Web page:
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Mouthwash reduces oral mucositis in patients receiving radiotherapy



Posted on 04/17/2013 17:03:01CET

MADRID, April 17 (EUROPA PRESS) –

Dipping of the mouth containing diphenhydidine, lidocaine and antacids significantly reduced the pain of oral mucositis, the type of urine ulcer, in patients receiving radiotherapy for head and neck cancer compared to placebo. These are Phase III findings, a randomized, double-blind, placebo-controlled study led by Robert Miller, an oncologist at the Mayo Clinic (USA).

In an article in the Journal of the American Medical Association, Miller and his colleagues studied 275 patients between November 2014 and May 2016. They found that pain associated with oral mucositis was significantly lower after excretion with doxepin and urinary rinsings against placebo. They also found that both doxycin and rinsing of the mouth were well submitted by patients.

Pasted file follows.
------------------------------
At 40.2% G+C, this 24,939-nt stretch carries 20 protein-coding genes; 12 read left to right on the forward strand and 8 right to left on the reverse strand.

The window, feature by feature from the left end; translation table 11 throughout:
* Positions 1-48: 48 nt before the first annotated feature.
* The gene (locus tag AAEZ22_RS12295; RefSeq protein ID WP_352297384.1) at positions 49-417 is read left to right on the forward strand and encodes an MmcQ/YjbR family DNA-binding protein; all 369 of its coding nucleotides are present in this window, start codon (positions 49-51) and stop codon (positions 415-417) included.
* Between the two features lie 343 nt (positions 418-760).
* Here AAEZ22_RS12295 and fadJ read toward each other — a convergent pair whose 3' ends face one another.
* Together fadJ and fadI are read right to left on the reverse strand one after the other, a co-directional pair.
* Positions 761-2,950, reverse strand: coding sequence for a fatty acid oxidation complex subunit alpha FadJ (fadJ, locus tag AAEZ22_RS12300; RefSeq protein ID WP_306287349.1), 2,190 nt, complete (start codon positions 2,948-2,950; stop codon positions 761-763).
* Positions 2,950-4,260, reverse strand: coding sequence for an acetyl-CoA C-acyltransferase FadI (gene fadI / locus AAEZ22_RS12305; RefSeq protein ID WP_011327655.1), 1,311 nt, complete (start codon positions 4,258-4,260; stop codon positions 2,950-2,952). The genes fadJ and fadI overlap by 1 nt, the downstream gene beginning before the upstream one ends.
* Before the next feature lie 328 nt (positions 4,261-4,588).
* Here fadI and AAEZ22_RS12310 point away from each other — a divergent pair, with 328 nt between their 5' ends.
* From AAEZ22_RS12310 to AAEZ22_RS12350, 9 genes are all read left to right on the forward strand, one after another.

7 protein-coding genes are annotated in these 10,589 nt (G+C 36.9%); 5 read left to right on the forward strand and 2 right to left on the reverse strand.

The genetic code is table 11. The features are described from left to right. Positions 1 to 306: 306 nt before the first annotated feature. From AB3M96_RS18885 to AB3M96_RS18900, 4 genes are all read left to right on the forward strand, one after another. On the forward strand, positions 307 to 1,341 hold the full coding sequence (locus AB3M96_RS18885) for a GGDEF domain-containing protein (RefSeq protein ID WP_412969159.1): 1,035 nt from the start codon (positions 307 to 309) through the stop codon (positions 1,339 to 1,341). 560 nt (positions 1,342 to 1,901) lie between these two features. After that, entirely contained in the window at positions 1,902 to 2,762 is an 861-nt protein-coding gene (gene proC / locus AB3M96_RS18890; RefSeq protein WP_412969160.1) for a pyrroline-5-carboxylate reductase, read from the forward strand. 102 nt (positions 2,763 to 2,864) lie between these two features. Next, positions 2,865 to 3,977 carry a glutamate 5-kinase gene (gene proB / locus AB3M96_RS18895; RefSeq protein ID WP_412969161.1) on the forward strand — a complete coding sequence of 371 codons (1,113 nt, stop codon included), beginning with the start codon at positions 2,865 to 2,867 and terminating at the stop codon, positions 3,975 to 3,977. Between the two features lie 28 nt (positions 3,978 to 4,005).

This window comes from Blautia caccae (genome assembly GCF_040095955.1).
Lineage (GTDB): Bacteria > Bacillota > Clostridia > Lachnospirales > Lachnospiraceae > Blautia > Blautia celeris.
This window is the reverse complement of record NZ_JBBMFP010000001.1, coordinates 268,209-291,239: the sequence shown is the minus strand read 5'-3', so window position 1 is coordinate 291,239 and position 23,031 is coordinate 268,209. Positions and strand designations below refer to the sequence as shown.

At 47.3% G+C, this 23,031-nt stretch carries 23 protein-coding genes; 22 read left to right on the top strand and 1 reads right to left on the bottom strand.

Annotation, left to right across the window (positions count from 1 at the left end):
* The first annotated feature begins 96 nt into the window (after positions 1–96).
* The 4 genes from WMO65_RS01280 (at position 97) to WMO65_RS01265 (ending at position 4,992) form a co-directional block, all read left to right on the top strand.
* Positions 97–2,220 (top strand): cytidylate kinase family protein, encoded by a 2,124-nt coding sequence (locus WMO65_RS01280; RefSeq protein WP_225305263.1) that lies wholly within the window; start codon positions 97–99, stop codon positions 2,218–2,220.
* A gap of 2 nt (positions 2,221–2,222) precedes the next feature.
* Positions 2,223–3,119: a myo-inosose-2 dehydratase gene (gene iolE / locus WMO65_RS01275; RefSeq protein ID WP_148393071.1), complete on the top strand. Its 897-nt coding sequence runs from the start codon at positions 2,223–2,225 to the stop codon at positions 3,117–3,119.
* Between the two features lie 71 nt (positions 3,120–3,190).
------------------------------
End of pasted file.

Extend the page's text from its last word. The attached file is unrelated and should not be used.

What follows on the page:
"Our group has already published a study in 2012 which shows that oral rinsing with doxepin reduces the pain associated with oral mucositis compared to placebo, but there have been no large randomized controlled trials that have studied the potential benefits of magical mouthwash," explains Miller. the relevance of this new research to confirm previous results.

Co-author Terence Sio recalls that radiation therapy can cause wounds in the mouth because it is "designed to kill fast-growing cells, such as cancer cells." "Unfortunately, healthy cells in the mouth also divide and grow rapidly and can be damaged during radiation therapy, which can cause discomfort and we are happy to identify a proven method to help treat the discomfort of this side effect ". concludes.


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